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Partners in container supply chains need to develop contingency plans, in the near-certainty that the industry will be hit by another cyber-attack.
At last week’s TPM event in Long Beach, SeaIntelligence Consulting chief executive Lars Jensen warned: “There will be another successful cyber-attack in the next 24 months.
“Even though some action has been galvanised by the Petya attack, the level of cyber-attacks out there is going up.
“It is important to remember that it wasn’t Maersk that was attacked; Maersk was collateral damage of an attack on the Ukrainian government and it is exceedingly likely we will see a repeat.
“You can beef up your cyber defences, but the most important thing is to make sure you have some sort of contingency plan in place,” he said.
Jochen Gutschmidt, head of global logistics procurement at Nestrade, revealed that the confectionary manufacturer discovered it was far more exposed to disruption in the wake of the Petya attack than it had anticipated.
“On that day last year we had 8,000 containers with Maersk Line. We already had a business continuity plan for a carrier going down, but the attack went beyond that, because it demonstrated that there was a group impact and we had boxes in APM Terminals and with Damco.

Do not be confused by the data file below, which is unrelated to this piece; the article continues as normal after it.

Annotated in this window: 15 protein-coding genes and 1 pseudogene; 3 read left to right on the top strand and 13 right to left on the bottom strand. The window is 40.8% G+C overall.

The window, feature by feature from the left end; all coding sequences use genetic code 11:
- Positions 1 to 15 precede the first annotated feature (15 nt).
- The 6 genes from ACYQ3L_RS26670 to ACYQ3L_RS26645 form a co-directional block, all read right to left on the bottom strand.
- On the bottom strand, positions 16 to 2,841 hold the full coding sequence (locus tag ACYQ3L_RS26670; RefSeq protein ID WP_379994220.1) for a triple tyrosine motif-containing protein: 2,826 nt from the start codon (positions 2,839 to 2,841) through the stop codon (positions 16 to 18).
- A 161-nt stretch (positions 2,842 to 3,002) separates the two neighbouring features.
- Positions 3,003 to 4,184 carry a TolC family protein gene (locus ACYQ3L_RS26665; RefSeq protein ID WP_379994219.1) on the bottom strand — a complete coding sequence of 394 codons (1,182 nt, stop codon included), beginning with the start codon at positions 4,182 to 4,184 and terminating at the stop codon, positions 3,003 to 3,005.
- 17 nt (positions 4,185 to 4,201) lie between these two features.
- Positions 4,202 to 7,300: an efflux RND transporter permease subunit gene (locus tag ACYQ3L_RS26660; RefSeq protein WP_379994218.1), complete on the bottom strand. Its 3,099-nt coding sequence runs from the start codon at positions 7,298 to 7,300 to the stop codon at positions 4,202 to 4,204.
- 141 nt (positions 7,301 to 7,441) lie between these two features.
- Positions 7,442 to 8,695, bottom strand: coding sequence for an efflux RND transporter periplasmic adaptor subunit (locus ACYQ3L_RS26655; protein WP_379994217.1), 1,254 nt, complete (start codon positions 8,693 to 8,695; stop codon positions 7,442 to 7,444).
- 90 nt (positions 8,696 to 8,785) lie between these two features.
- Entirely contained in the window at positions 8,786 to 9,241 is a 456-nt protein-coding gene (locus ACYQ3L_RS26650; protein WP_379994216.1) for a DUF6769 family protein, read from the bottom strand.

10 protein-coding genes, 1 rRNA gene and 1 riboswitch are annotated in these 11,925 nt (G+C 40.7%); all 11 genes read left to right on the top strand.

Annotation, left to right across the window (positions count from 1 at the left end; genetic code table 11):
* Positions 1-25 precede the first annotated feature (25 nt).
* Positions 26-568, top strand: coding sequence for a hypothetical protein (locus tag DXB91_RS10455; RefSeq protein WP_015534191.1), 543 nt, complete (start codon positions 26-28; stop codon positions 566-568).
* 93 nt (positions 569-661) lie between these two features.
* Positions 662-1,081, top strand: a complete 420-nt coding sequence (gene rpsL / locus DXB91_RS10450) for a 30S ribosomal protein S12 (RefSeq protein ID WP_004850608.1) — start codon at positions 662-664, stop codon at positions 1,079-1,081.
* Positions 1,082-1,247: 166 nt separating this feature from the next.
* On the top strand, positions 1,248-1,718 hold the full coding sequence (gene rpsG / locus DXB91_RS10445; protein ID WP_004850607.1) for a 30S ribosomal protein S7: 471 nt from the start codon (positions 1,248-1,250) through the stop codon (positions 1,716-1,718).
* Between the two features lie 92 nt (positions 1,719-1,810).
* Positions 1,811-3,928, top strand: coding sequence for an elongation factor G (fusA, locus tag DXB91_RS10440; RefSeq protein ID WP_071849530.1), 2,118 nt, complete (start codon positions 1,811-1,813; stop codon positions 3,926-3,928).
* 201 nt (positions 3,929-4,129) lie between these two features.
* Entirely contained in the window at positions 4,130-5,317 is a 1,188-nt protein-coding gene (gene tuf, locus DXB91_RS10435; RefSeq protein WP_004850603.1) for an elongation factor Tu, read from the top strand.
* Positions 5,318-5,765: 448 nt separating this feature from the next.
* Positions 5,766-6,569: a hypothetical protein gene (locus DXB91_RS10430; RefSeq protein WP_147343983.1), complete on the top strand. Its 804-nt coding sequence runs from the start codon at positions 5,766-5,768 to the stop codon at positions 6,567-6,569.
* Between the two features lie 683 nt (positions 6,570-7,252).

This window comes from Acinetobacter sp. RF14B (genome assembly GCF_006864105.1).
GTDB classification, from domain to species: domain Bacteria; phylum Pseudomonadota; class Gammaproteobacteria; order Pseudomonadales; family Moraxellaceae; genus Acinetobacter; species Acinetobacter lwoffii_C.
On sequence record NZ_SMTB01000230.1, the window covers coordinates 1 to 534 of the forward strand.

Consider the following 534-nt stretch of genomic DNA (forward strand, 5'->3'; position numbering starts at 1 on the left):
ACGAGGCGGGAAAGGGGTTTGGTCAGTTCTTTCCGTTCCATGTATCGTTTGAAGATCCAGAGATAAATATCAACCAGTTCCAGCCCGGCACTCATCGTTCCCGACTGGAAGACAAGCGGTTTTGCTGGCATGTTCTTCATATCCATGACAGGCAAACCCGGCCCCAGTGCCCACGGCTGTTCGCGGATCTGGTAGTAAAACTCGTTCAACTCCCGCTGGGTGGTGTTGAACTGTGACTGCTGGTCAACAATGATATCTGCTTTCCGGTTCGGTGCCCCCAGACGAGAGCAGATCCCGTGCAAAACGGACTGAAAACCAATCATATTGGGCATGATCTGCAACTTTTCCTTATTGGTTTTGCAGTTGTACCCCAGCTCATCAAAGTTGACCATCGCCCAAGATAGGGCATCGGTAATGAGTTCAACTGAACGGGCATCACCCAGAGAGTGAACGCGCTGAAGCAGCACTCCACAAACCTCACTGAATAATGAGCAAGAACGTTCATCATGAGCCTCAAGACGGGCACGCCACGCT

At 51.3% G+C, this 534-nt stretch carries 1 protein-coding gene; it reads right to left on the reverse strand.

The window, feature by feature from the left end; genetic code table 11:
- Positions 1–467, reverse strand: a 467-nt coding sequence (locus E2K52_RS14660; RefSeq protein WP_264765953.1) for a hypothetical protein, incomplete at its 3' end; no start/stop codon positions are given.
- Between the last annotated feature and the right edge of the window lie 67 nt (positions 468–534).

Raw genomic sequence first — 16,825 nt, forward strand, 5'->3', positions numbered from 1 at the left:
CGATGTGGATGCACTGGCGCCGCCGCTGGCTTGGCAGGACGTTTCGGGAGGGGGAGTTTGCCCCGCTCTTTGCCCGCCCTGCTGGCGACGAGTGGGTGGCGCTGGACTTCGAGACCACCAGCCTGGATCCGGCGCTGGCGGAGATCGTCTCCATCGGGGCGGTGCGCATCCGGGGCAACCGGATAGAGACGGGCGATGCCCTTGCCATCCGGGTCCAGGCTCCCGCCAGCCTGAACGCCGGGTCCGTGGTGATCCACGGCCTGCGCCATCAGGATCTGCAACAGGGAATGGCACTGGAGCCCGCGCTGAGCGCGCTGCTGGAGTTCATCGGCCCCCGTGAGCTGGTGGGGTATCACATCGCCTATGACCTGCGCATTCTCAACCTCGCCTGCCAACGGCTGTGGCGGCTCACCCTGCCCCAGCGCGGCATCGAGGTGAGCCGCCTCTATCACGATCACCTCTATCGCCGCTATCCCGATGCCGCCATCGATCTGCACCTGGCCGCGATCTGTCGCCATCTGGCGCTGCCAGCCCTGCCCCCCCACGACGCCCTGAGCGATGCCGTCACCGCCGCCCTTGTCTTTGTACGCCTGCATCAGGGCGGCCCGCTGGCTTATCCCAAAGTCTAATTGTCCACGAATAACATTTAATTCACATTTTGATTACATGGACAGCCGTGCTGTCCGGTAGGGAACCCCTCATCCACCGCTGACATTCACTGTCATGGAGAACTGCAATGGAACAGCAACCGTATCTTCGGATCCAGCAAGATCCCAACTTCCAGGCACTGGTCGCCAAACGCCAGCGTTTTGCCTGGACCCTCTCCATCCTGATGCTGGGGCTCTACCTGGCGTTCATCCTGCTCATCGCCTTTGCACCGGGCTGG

“Also, some of our other carriers had our boxes on Maersk Line vessels, and when the disaster hit Maersk, we were looking for all our shipments under their control. But it turned out to be a group issue and, as the disaster unfolded, it became apparent that there were actually 14,000 containers caught up.
“Our distribution in the Nordic region was handled by Damco, while our imports through an APM Terminals facility in New York were frozen.”
Mr Gutschmidt added that the experience had “totally changed the way we look at business continuity”.
He added: “We do audits on the systems of our critical supply chain partners and external vendors, but the bad guys are always going to be one step ahead. It’s good that we do these audits, but the most important this is to have good contingency plans.”
One immediate solution was to use booking platforms in parallel with direct bookings with carriers, suggested president and chief operating office of INTTRA Inna Kuznetsova.
“We would advise shippers that even if you are booking directly with carriers, you should also do bookings through a platform, so that is already mapped,” she said.